Volume 1 Supplement 1

Proceedings of the 2013 Australia and New Zealand Academy for Eating Disorders (ANZAED) Conference. Inspiring Change: Person and Context

Open Access

Evidence supporting the safety of rapid refeeding protocols, using a food based approach, in a paediatric inpatient eating disorder program

Journal of Eating Disorders20131(Suppl 1):O17

https://doi.org/10.1186/2050-2974-1-S1-O17

Published: 14 November 2013

Historically, a cautious approach to refeeding has been taken due to lack of evidence about refeeding syndrome. The aim of this study was to evaluate outcomes following the introduction of a more aggressive feeding protocol in a paediatric eating disorder program. This included commencing at a higher energy intake, more rapid energy increases and macronutrient manipulation of meal plans while maintaining a food based approach.

A restrospective audit of 38 Austin Hospital patients admitted for medical stabilisation of their eating disorder, using rapid refeeding protocols, were compared to previous refeeeding protocols. Thirty-seven patients (97%) were commenced on 8.2 megajoules (MJ) or more and increased to 11 MJ within one week. Previously, 23 patients (60%) had commenced on 6.8 MJ or less. With more intensive feeding 30 patients (79%) gained more than the target of 1 to 1.5 kilograms per week (compared to 35% previously). Evidence of refeeding syndrome was identified and treated in only two patients (5%). Only one patient required a lower energy intake (6.5MJ) with reduced contribution to energy from carbohydrates (40%) due to high risk of refeeding syndrome.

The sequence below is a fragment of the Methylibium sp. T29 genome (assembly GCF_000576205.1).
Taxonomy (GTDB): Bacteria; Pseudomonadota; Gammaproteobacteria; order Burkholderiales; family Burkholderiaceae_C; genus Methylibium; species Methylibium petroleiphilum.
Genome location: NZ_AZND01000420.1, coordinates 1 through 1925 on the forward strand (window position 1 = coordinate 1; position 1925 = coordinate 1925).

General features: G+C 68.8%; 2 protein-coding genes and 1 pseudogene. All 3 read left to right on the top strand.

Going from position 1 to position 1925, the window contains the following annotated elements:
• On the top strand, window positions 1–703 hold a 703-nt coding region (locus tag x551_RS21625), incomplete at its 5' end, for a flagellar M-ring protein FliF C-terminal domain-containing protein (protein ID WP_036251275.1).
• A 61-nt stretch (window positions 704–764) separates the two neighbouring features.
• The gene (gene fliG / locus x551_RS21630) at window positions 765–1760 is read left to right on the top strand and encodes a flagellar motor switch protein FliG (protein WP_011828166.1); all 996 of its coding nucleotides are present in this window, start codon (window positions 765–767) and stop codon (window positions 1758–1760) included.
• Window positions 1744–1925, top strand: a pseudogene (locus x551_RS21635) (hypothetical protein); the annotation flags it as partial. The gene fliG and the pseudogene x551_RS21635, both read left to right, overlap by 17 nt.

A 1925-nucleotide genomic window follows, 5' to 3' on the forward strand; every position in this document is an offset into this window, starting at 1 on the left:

These findings suggest more rapid refeeding can be achieved safely with a food based approach in this patient group.

This abstract was presented in the Care in Inpatient and Community Settings stream of the 2013 ANZAED Conference.

Authors’ Affiliations

(1)
Austin Hospital Melbourne

Copyright

© Edsall et al; licensee BioMed Central Ltd. 2013

This article is published under license to BioMed Central Ltd. This is an Open Access article distributed under the terms of the Creative Commons Attribution License (http://creativecommons.org/licenses/by/2.0), which permits unrestricted use, distribution, and reproduction in any medium, provided the original work is properly cited.

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